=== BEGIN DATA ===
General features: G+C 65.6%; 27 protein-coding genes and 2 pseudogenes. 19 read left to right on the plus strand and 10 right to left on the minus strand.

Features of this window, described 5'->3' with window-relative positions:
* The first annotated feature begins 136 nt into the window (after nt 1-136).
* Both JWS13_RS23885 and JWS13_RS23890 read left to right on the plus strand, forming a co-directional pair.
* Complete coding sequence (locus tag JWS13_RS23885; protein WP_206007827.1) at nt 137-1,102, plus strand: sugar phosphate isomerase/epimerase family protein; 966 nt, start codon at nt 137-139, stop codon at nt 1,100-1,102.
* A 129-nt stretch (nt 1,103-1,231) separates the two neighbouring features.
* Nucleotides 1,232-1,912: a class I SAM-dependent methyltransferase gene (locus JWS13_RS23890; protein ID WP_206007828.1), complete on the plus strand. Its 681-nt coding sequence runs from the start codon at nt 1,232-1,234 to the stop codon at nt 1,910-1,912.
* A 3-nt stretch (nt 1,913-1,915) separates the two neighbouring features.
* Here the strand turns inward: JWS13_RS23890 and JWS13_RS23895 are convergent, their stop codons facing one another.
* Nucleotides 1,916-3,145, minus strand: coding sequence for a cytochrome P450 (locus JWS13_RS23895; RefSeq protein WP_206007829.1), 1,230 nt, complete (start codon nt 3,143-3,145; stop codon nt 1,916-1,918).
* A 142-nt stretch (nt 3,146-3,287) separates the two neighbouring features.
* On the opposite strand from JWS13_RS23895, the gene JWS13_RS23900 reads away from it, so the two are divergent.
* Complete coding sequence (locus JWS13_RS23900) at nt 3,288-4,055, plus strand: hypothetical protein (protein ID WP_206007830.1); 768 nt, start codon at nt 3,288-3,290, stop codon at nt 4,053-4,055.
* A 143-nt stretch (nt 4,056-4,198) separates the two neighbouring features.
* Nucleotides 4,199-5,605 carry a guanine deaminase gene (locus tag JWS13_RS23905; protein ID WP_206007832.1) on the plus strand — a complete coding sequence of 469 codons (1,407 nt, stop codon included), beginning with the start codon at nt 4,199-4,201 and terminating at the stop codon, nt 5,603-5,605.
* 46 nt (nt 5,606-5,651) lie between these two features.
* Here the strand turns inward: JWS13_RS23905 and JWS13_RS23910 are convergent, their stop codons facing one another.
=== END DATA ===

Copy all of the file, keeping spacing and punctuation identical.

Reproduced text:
General features: G+C 65.6%; 27 protein-coding genes and 2 pseudogenes. 19 read left to right on the plus strand and 10 right to left on the minus strand.

Features of this window, described 5'->3' with window-relative positions:
* The first annotated feature begins 136 nt into the window (after nt 1-136).
* Both JWS13_RS23885 and JWS13_RS23890 read left to right on the plus strand, forming a co-directional pair.
* Complete coding sequence (locus tag JWS13_RS23885; protein WP_206007827.1) at nt 137-1,102, plus strand: sugar phosphate isomerase/epimerase family protein; 966 nt, start codon at nt 137-139, stop codon at nt 1,100-1,102.
* A 129-nt stretch (nt 1,103-1,231) separates the two neighbouring features.
* Nucleotides 1,232-1,912: a class I SAM-dependent methyltransferase gene (locus JWS13_RS23890; protein ID WP_206007828.1), complete on the plus strand. Its 681-nt coding sequence runs from the start codon at nt 1,232-1,234 to the stop codon at nt 1,910-1,912.
* A 3-nt stretch (nt 1,913-1,915) separates the two neighbouring features.
* Here the strand turns inward: JWS13_RS23890 and JWS13_RS23895 are convergent, their stop codons facing one another.
* Nucleotides 1,916-3,145, minus strand: coding sequence for a cytochrome P450 (locus JWS13_RS23895; RefSeq protein WP_206007829.1), 1,230 nt, complete (start codon nt 3,143-3,145; stop codon nt 1,916-1,918).
* A 142-nt stretch (nt 3,146-3,287) separates the two neighbouring features.
* On the opposite strand from JWS13_RS23895, the gene JWS13_RS23900 reads away from it, so the two are divergent.
* Complete coding sequence (locus JWS13_RS23900) at nt 3,288-4,055, plus strand: hypothetical protein (protein ID WP_206007830.1); 768 nt, start codon at nt 3,288-3,290, stop codon at nt 4,053-4,055.
* A 143-nt stretch (nt 4,056-4,198) separates the two neighbouring features.
* Nucleotides 4,199-5,605 carry a guanine deaminase gene (locus tag JWS13_RS23905; protein ID WP_206007832.1) on the plus strand — a complete coding sequence of 469 codons (1,407 nt, stop codon included), beginning with the start codon at nt 4,199-4,201 and terminating at the stop codon, nt 5,603-5,605.
* 46 nt (nt 5,606-5,651) lie between these two features.
* Here the strand turns inward: JWS13_RS23905 and JWS13_RS23910 are convergent, their stop codons facing one another.